Fred and I just returned from Peterboro NY where we spent the weekend participating in the 22nd annual Peterboro Civil War Weekend.
Dot Wilsey, of the National Abolition Hall of Fame (NAHoF), and other historical groups in Peterboro, invited me to speak during the weekend. I was so honored and happy to participate in this amazing weekend.
Peterboro NY played a very important part in the fight against slavery and inequality during the 1800s. Gerrit Smith called the town home, and from there managed the North Elba NY land donations to free blacks starting in the late 1840s. If you owned land, you could vote, so Smith set up the land package to assist blacks become landowners. Unfortunately, many of the families had never lived on a farm, and knew virtually nothing about farming, let alone farming in the cold long winters of North Elba. John Brow purchased 244 acres in 1848 and moved his family to North Elba to assist the new farmers, help them get started and to assist with the growth of the settlement also known as Timbucktoo.
Civil War Weekend 2014
|The kids settling down. Photo Fred Mecoy 2014|
On Friday I spoke to 150 5th graders who had spent the day participating in a “Living History” day in Peterboro. Groups of 15 – 20 kids spent 15 minutes at various areas listening and learning about life during the Civil War years. They learned about the wounds that soldiers experienced and how they were treated, or if necessary, amputated. They learned how soldiers slept and washed and cooked while on the battlefield. They learned about Abolitionists and the underground railroad. At the Gerrit Smith Estate they learned what the wealthy philanthropist did to fight slavery, encourage equality and aid in the war effort.
|Alice with kids. Photo Fred Mecoy 2014|
Then, at the end of a day of running around the green in the middle of town, they filled the community center and sat down to listen to me. I gotta tell you, I was sure that they would bored, tired, and done with history by the time they got to me. Boy was I wrong!
They had studied John Brown, and his impact on the Civil War in school, and were very attentive and engaged with my talk. I told them about John Brown and Gerrit Smith, about North Elba, how big the Brown family was, how they lived, and of course, Harper’s Ferry.
They were quiet, polite and FULL of questions. They were very interested in how old everyone was – John Brown when he married, Mary when she became his second wife, how old the children were when they died, and how old I was. One young man guessed I was 40, and I said that was a great answer and we will go with that!
|150 kids sitting quietly. Photo Fred Mecoy 2014|
But they also asked questions about the family, where they lived, how they lived and all seemed interested in learning more about Brown’s fight against slavery. I had a great time and I hope that they will continue to ask questions and learn more about the fight against slavery.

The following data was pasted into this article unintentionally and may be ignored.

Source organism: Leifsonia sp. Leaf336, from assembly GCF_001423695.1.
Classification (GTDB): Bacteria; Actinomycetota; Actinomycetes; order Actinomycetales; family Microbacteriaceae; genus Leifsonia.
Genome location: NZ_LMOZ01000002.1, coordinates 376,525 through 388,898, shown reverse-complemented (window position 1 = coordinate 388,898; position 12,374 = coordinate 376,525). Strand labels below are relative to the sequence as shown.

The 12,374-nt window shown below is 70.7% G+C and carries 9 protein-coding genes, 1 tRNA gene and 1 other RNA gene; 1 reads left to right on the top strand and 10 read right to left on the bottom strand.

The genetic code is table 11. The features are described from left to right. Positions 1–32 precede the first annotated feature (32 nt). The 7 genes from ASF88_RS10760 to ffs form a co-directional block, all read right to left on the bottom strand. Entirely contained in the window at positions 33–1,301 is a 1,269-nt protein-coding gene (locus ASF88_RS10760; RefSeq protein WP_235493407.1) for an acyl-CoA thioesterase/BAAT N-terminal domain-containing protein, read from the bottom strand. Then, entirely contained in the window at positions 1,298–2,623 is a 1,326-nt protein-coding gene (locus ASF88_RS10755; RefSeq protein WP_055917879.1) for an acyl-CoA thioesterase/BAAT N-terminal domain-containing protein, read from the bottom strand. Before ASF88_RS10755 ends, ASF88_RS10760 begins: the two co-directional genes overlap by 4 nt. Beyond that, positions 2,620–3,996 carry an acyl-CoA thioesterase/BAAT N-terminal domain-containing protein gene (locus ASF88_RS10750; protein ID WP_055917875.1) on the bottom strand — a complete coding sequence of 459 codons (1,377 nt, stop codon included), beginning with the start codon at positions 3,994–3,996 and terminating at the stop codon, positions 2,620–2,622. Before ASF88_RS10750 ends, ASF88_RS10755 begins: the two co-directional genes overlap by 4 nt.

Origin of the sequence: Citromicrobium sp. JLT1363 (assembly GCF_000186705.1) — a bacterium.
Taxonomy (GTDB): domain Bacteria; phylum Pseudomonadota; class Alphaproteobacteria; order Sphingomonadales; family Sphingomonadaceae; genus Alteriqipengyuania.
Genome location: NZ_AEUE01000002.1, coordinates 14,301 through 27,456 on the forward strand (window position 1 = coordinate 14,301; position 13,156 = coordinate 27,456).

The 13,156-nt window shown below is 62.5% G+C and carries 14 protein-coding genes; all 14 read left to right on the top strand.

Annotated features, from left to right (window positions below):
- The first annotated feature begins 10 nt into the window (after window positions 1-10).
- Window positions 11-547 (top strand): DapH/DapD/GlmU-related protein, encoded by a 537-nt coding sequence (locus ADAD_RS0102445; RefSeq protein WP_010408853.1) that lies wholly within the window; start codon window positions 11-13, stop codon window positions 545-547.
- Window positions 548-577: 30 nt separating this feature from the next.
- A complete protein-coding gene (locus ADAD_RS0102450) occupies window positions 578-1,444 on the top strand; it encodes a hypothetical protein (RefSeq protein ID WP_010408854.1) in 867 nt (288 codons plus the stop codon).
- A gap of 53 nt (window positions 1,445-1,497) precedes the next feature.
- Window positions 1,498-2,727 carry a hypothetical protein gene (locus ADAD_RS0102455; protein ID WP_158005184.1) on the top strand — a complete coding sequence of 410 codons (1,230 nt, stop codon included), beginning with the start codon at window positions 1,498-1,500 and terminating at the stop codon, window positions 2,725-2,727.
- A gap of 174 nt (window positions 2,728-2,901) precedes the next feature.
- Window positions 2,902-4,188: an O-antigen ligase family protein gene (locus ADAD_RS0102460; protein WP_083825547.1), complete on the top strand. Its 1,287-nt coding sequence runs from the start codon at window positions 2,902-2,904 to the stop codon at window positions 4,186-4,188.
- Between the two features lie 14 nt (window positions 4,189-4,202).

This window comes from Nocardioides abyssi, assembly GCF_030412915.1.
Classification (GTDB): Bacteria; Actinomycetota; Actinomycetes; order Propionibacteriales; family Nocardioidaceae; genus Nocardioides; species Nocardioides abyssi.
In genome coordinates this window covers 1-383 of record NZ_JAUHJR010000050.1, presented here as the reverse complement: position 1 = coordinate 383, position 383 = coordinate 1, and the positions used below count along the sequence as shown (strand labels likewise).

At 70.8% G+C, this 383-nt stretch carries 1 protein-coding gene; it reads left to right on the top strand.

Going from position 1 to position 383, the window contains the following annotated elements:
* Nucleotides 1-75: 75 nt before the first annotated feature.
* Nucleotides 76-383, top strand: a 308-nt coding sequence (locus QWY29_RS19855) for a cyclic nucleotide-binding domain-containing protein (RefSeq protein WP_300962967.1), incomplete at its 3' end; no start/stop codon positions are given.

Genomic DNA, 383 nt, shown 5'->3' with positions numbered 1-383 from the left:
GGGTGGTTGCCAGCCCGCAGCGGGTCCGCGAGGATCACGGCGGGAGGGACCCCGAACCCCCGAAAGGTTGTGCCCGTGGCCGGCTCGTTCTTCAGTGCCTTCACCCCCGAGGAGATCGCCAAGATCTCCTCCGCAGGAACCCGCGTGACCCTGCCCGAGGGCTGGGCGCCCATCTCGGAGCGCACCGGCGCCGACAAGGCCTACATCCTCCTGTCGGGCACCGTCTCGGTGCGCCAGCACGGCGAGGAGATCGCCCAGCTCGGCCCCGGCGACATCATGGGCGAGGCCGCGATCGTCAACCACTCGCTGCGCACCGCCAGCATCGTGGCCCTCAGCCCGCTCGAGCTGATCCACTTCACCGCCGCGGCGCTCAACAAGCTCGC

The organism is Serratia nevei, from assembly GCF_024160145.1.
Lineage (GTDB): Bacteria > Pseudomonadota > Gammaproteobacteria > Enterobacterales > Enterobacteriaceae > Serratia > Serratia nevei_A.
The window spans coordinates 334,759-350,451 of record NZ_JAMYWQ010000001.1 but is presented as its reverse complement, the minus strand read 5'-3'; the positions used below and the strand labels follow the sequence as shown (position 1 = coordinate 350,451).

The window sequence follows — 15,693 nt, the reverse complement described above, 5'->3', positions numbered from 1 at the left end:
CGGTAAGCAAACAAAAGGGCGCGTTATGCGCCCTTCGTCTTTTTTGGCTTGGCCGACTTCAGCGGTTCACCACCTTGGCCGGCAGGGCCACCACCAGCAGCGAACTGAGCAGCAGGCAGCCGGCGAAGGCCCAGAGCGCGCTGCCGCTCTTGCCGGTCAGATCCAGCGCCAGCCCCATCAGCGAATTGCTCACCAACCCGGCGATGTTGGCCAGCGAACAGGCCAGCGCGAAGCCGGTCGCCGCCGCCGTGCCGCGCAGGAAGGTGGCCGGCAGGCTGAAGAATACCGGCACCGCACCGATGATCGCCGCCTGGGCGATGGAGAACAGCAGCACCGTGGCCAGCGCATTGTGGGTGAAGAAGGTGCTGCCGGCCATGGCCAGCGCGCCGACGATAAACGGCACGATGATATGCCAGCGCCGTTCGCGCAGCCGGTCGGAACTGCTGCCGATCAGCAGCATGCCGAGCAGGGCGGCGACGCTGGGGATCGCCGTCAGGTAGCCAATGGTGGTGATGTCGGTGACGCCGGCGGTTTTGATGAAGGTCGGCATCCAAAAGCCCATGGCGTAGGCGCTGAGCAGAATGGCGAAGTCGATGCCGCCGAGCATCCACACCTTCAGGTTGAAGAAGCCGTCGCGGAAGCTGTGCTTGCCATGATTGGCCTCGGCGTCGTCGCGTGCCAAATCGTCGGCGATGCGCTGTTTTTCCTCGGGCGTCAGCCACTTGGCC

|Photo by Fred Mecoy 2014|
Although it was cold and overcast, a number of people came out for the opening ceremonies. We watched a detachment of Civil War Reenactment Soldiers march on The Green. One of the longtime members of the group had recently passed away and the detachment fired musket shots in tribute to his memory.
|Photo F. Mecoy 2014|
We heard from the descendants of Aaron Bliss, who escaped from Andersonville Prison, who shared with us the decorative sword that was altered with a knife to serrate the edge and allow Bliss to cut his way out of the outhouse and escape. The knife used was supplied by freed slave Billy Smith, who had to report to work and was not able to escape with Bliss. A descendant of the freed slave, Billy Smith, was also in attendance.
|Photo Fred Mecoy 2014|
Many people were dressed in period clothing, and all of the vendors were set up in canvas tents, so The Green resembled a camp during the Civil War. Soldiers sat around campfires, ladies spun and cooked, dentists and surgeons displayed there wares and even President Lincoln made an appearance.
|Photo F Mecoy 2014|
I gave a speech at 11:30 in the Community Center,”New York to Harper’s Ferry – John Brown’s Journey” to a group of 35 – 40 attendees. I talked about John Brown and Gerrit Smith’s relationship from 1848 till Brown’s death, and Brown’s travels to fight slavery and solicit funds. Since I normally speak about the Brown women and the family, this was a completely new subject for me. I enjoyed preparing for the talk, and the audience seemed to appreciate my sharing this information with them.
|Photo F Mecoy 2014|
Sunday the sun came out and the skies were clear. I presented on the family “Life after the hanging of John Brown – a family legacy.” I had to give the talk twice, once at 11:30 and again at 12:15, due to an error in the posting of the time I was to speak.
After my talks, Fred and I wandered around The Green and watched the skirmish reenactment.
Then too soon, it was time to head home.